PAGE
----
"I’ve been thinking a lot about what William Lynch says about hope: that it is not, after all, an interior resource, not something you generate on your own...Hope is, instead, the belief that help is available from the outside."
"In Against Heresies, St. Irenaeus wrote: 'In the beginning God created Adam, not because he needed man, but because he wanted to have someone on whom to bestow his blessings.'...It is the natural and proper response to your situation on earth. You are a receiver and you constantly receive blessings. Every moment you’re alive, you are receiving gifts from God—the gift of existence, the gift of health, the gift of sight and smell and sound, the gift of a beautiful world, the gift of other people. No wonder St. Paul says in his letters to the Thessalonians to pray without ceasing: you are blessed without ceasing—receiving presents without ceasing—so you ought to say thanks without ceasing."
"I've never read the man [Wendell Berry], so I wouldn't have known whether to like him or not. As soon you tell me he favors gay marriage, I get this feeling that things just aren't going to work out between us...All I know is that if I need me an agrarian philosopher, I'm picking Culbreath over Berry in a heartbeat."
Coffee's wonders in the morning: I fumble with the coffee-maker, proving the axiom that when you need it most is when you're least adept at its creation. My weary fingers find the bell cap of the thermos, cradle it carefully, and then oh how good that first taste is, that comforting elixir that is Nantucket Blend. And how blest be that ten minutes on the front porch before work taking in the morning glaze. I'll sorely miss the sun when she dries up and heads for different climes this October. I tend to think the more time I spend in the sun now, the harder the withdrawal will be. But I do it anyway figuring that it's better to have loved and lost than never loved at all.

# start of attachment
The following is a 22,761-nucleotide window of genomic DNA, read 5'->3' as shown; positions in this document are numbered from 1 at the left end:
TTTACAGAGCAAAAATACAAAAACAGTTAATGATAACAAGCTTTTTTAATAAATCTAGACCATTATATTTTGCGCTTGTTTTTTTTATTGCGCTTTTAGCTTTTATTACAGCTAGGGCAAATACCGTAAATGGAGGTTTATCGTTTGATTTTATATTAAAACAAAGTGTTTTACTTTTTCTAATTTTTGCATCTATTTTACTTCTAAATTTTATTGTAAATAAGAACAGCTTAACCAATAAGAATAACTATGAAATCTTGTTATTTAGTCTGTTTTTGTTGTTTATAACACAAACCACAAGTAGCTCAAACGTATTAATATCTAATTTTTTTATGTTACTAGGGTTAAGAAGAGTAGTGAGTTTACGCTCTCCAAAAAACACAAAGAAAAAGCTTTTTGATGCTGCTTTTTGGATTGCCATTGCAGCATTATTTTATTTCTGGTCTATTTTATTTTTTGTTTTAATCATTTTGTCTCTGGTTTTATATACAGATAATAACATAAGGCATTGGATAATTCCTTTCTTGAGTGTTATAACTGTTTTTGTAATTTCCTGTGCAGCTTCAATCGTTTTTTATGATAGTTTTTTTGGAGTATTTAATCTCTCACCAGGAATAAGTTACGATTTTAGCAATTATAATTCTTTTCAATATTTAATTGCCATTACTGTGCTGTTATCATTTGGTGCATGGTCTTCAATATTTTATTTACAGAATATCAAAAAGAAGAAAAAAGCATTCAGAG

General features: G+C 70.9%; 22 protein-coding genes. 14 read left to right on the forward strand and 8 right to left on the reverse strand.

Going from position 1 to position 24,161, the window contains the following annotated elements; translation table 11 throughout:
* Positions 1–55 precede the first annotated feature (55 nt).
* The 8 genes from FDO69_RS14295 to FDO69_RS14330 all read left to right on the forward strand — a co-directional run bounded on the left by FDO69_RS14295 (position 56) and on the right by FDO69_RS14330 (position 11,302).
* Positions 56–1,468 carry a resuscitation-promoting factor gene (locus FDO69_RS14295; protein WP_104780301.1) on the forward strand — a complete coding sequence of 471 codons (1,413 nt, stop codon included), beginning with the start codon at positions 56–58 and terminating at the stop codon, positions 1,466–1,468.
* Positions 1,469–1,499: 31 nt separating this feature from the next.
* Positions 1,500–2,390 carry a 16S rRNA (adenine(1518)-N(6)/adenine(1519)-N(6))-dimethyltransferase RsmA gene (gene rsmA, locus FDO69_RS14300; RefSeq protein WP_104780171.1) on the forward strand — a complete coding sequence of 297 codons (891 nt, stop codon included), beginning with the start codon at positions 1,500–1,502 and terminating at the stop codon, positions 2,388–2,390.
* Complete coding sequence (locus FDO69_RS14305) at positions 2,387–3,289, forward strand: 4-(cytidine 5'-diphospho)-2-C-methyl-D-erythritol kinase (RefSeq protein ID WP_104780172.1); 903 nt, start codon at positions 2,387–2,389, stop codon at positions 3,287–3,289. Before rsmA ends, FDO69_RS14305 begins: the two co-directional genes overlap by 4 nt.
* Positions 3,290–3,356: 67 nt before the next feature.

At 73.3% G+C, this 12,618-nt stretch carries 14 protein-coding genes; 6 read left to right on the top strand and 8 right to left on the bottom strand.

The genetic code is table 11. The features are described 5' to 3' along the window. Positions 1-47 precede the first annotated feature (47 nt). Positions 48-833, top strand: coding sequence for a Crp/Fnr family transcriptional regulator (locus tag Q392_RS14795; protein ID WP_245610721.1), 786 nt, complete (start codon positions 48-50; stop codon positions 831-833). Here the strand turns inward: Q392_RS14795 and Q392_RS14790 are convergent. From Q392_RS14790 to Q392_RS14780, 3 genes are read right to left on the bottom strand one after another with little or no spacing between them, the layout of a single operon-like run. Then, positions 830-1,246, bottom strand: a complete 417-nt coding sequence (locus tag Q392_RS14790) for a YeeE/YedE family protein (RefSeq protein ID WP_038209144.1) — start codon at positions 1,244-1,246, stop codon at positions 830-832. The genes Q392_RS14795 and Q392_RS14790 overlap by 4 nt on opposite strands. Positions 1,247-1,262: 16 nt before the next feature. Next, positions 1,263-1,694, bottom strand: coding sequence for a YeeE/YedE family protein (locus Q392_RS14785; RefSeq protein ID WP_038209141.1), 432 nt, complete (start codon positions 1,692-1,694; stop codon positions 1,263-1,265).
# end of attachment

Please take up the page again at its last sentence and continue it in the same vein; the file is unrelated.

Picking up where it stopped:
But then that's to confuse love with addiction. The book on addictions says that the mark of one is having little rituals associated with your fix, and thus the cocaine addict sees the spoons and knives and instruments of the trade as holy things, treating them with care and getting a dopamine blitzkrieg just from the what they represent.
Watched "The Deadliest Catch" the other night, the reality show based on craggy crab fishermen (say five times fast). The captains think they're philosopher-poets, men of Solomonic wisdom. A lot of b-s'ing it seemed to me, but one guy did appeal when he said that he feared dying out on that ocean alone and that what gives him joy was "the sun on my face. That we exist." Yes, the sun on my face. Right up my alley.
I think of that "magic time" Tuesday afternoon, having had a half-day off work and it occurs that it wouldn't feel magical at all to have every Tuesday afternoon off, at least not after retirement because then "all days begin to seem the same" in the words of my mom.
Friday night was surprisingly engaging now that I've found the talisman of Irish rock. It seems a mite regressive, this sudden taste for rock over the more genteel folkish acts, but what can you do? You can't much change your likes or dislikes. Somewhere Jeff Culbreath must be frowning. And so I found myself at the "Young Dubliners" at the Celtic Rock stage on Friday night. It felt so good to be at Irishfest again, the summer sun still strong and that familiar vibe of peat smoke and piper music. Went to the Irish author corner but immediately a salesman, er, writer, was trying to sell me his historical fiction. I'd hoped that the authors would be giving talks like they do on C-Span book festivals, but no such luck. Instead I went home music-drunk.